There are sections in the Bill relating to the taxation of farming profits. The main change in this regard is in the lowering of the liability threshold from £60 to £50 and increasing the multiplier from 90 to 125. All this has been overshadowed by the announcement on Tuesday that from 1980-81 there will be a new taxation system for farmers. Since 1974 the taxation of farming profits has been a recurring budgetary problem, and I admire the previous Government for tackling farming profits. Sooner or later some administration had to set about doing it.
Talking about farmer taxation, the majority of people living in Dublin have the impression that Irish farmers drive around in large cars, have big houses and make plenty of money. That impression has been created by the sight of a few farmers coming to Dublin for big matches, but unfortunately the majority of them, 90 per cent, do not drive around in big cars and do not enjoy a high standard of living. Many farmers would like to have the incomes city people think they have. People have misconceptions about farm profits.
Until 1972 there was no reason to tax farm profits: although technically they were liable for tax since 1969, the tax had never been collected. It is only in the last ten years that farming has developed properly. People are inclined to think of the £900 million farmers have got since we joined the EEC and of the big prices they get for cattle and other agricultural produce. However, if a person had £10 a week and he got a 100 per cent increase in his wages, he would still have only £20 a week. The base from which farmers started was very low. Farmers' profits have increased rapidly in percentage terms, but if recent studies are anything to go by, it is only now that average industrial wages and average farm incomes have become about the same, though perhaps farmers are still a little behind. We should remember that before we go off half-cocked talking about the millions farmers are making.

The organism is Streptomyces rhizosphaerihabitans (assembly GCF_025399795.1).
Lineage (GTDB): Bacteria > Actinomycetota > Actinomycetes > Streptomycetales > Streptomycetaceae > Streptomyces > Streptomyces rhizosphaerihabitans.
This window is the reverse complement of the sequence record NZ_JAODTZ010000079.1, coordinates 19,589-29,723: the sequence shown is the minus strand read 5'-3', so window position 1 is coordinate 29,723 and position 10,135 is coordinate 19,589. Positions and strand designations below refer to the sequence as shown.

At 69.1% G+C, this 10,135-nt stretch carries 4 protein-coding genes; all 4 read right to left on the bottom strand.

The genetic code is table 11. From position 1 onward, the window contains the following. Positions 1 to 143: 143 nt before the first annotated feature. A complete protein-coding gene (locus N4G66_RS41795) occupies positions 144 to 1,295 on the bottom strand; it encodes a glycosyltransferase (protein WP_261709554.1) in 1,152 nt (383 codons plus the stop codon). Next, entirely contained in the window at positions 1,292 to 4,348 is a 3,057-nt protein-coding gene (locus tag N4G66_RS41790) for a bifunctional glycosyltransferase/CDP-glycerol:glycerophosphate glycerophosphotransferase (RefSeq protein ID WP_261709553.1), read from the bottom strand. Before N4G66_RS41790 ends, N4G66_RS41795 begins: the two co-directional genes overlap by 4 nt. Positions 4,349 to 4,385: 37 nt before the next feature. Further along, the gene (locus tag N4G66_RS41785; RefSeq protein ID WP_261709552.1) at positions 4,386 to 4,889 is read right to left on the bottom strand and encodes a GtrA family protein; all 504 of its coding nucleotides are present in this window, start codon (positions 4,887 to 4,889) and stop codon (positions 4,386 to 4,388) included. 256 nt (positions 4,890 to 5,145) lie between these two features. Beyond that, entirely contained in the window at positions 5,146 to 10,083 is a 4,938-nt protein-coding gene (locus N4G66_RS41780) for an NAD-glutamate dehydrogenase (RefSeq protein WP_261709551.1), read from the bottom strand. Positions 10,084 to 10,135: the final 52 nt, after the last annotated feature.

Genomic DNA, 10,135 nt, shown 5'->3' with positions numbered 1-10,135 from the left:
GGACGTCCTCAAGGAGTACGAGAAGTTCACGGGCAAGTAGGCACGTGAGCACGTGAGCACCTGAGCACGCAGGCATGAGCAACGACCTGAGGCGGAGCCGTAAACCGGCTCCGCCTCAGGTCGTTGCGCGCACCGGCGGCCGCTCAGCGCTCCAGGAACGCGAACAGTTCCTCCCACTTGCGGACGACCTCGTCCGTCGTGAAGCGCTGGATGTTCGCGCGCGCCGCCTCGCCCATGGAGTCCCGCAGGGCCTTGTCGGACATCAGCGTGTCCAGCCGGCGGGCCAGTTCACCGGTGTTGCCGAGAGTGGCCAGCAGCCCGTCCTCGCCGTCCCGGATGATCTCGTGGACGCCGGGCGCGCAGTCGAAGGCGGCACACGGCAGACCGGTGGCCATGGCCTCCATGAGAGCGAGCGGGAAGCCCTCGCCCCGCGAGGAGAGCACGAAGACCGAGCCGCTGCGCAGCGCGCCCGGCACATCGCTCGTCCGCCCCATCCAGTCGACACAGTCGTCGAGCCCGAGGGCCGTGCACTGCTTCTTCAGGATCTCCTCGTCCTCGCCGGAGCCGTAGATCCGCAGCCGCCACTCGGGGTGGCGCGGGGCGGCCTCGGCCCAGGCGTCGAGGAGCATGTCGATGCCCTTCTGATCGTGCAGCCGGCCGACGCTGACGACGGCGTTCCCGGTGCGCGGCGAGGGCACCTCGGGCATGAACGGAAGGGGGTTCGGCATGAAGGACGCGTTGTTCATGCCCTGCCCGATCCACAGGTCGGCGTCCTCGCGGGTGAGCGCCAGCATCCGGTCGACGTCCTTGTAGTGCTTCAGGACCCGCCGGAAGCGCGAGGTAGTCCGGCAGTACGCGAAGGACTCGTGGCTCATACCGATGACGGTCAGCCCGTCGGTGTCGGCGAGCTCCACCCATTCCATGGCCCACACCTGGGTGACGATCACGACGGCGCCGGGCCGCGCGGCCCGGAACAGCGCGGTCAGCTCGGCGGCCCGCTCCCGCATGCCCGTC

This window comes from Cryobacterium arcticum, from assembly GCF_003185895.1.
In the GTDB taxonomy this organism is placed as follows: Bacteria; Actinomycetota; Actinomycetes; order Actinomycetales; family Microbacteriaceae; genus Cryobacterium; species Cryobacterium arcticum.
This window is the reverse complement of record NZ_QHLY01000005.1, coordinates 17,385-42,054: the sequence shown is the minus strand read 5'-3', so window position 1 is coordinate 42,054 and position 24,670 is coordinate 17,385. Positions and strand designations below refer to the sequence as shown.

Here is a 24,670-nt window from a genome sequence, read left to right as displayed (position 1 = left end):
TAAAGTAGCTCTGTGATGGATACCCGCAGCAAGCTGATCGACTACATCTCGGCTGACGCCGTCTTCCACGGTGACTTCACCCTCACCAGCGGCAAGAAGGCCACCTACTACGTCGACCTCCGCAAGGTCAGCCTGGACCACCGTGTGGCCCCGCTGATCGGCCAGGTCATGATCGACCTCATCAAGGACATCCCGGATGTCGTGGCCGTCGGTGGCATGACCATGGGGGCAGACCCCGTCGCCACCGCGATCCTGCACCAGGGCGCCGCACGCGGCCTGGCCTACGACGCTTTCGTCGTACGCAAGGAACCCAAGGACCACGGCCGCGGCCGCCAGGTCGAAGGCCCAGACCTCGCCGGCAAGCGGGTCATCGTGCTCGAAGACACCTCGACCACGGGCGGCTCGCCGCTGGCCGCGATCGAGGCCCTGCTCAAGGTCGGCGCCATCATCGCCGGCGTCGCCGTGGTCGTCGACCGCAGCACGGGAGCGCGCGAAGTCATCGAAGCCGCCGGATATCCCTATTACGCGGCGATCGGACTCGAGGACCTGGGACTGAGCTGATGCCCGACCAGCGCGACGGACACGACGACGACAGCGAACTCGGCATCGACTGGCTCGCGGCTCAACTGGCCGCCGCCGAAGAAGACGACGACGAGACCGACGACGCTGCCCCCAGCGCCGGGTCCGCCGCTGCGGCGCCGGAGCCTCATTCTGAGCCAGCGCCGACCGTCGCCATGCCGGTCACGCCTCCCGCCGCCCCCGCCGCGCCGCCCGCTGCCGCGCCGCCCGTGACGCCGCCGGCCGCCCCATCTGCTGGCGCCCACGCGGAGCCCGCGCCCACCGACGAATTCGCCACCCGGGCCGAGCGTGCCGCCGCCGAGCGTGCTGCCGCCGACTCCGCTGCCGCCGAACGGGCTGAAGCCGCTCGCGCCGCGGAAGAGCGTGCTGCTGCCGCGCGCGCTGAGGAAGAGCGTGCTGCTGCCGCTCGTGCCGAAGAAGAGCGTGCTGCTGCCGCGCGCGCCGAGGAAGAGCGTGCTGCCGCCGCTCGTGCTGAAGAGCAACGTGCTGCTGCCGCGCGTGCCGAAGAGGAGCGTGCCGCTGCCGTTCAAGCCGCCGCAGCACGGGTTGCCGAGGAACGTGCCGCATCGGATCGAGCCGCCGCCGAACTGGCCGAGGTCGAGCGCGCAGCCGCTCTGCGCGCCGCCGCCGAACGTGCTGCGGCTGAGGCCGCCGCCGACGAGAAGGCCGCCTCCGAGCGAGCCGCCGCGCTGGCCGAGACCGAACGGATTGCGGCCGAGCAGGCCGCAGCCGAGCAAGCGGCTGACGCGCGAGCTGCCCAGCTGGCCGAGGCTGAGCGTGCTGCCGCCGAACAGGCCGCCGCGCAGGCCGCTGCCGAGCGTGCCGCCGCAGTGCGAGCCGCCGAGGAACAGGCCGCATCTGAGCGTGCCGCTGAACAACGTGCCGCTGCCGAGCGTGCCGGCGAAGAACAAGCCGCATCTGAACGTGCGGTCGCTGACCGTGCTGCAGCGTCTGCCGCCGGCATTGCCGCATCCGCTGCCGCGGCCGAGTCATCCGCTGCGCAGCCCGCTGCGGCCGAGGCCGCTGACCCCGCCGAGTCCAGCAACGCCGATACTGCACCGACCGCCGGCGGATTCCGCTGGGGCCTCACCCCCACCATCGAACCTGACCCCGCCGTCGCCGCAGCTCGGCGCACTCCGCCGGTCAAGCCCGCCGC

On the other hand, it is not fair for the farming organisations to be all the time saying the opposite, that farmers are not making money, and crying and whinging no matter what kind of increase they get. Up to seven or eight years ago farmers were not enjoying a reasonable living. My people are farmers and, although I am not a farmer, I live in a farming area and I understand about work on a farm. I know that farmers do not like union leaders and people in cities week after week giving out about taxing farmers who, they say, are making millions, and treating them as public enemy No. 1. On the other hand, they do not particularly care for leaders of their own organisations saying they are not doing well enough. The ordinary farmer is a very balanced and fair-minded person. If he makes money he works hard for it. We have had a hard winter. There is no great joy in getting up at 5.30 in the morning with snow on the ground and going out to milk 30 or 40 cows or going out to feed cattle through the snow. Of course there are some substantial farmers with a large labour force, but they represent not more than 5 per cent of the total farming community.
It has to be recognised that the amount of tax collected from farmers is not in proportion to the tax collected from other sectors. Last year the income tax collected from farmers with valuations of more that £20 amounted to about 5 per cent of farmers' incomes, and the percentage collected from other sectors of the community was 17. A Government could not allow such a situation to continue. If a farmer makes a profit he should pay income tax, but if he does not he should not pay income tax.